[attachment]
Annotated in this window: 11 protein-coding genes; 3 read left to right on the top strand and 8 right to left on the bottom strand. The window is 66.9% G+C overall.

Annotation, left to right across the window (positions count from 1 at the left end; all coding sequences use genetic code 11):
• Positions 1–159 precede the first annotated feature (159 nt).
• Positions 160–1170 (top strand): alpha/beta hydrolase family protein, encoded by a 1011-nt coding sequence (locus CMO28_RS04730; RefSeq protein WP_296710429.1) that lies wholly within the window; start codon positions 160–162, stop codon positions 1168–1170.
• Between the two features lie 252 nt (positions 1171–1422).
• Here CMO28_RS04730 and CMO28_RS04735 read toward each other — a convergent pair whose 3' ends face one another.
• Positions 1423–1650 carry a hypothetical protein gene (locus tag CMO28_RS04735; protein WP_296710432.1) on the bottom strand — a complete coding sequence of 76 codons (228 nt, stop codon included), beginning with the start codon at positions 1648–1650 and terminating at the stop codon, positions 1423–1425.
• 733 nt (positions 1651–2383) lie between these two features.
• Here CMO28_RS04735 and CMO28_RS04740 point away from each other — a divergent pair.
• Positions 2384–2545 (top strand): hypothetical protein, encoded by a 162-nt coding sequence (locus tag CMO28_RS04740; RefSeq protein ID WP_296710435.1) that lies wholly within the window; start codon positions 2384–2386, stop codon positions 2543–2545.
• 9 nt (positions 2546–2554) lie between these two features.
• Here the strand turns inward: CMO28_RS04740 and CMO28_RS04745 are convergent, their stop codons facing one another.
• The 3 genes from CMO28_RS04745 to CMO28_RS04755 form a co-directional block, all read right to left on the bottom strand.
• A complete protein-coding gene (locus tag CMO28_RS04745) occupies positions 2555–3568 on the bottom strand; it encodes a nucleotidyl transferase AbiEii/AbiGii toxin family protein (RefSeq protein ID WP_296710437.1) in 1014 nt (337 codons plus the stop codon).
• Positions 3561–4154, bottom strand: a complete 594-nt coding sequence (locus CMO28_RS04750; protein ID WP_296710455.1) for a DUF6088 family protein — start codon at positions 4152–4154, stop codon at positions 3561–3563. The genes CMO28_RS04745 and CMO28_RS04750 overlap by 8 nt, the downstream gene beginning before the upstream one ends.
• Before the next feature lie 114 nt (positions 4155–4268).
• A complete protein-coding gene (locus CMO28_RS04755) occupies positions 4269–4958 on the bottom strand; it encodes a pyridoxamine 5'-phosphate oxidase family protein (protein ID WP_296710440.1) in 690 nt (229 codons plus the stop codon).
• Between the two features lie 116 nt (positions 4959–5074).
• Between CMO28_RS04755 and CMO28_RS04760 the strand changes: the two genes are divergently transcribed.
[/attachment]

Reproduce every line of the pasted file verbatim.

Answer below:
Annotated in this window: 11 protein-coding genes; 3 read left to right on the top strand and 8 right to left on the bottom strand. The window is 66.9% G+C overall.

Annotation, left to right across the window (positions count from 1 at the left end; all coding sequences use genetic code 11):
• Positions 1–159 precede the first annotated feature (159 nt).
• Positions 160–1170 (top strand): alpha/beta hydrolase family protein, encoded by a 1011-nt coding sequence (locus CMO28_RS04730; RefSeq protein WP_296710429.1) that lies wholly within the window; start codon positions 160–162, stop codon positions 1168–1170.
• Between the two features lie 252 nt (positions 1171–1422).
• Here CMO28_RS04730 and CMO28_RS04735 read toward each other — a convergent pair whose 3' ends face one another.
• Positions 1423–1650 carry a hypothetical protein gene (locus tag CMO28_RS04735; protein WP_296710432.1) on the bottom strand — a complete coding sequence of 76 codons (228 nt, stop codon included), beginning with the start codon at positions 1648–1650 and terminating at the stop codon, positions 1423–1425.
• 733 nt (positions 1651–2383) lie between these two features.
• Here CMO28_RS04735 and CMO28_RS04740 point away from each other — a divergent pair.
• Positions 2384–2545 (top strand): hypothetical protein, encoded by a 162-nt coding sequence (locus tag CMO28_RS04740; RefSeq protein ID WP_296710435.1) that lies wholly within the window; start codon positions 2384–2386, stop codon positions 2543–2545.
• 9 nt (positions 2546–2554) lie between these two features.
• Here the strand turns inward: CMO28_RS04740 and CMO28_RS04745 are convergent, their stop codons facing one another.
• The 3 genes from CMO28_RS04745 to CMO28_RS04755 form a co-directional block, all read right to left on the bottom strand.
• A complete protein-coding gene (locus tag CMO28_RS04745) occupies positions 2555–3568 on the bottom strand; it encodes a nucleotidyl transferase AbiEii/AbiGii toxin family protein (RefSeq protein ID WP_296710437.1) in 1014 nt (337 codons plus the stop codon).
• Positions 3561–4154, bottom strand: a complete 594-nt coding sequence (locus CMO28_RS04750; protein ID WP_296710455.1) for a DUF6088 family protein — start codon at positions 4152–4154, stop codon at positions 3561–3563. The genes CMO28_RS04745 and CMO28_RS04750 overlap by 8 nt, the downstream gene beginning before the upstream one ends.
• Before the next feature lie 114 nt (positions 4155–4268).
• A complete protein-coding gene (locus CMO28_RS04755) occupies positions 4269–4958 on the bottom strand; it encodes a pyridoxamine 5'-phosphate oxidase family protein (protein ID WP_296710440.1) in 690 nt (229 codons plus the stop codon).
• Between the two features lie 116 nt (positions 4959–5074).
• Between CMO28_RS04755 and CMO28_RS04760 the strand changes: the two genes are divergently transcribed.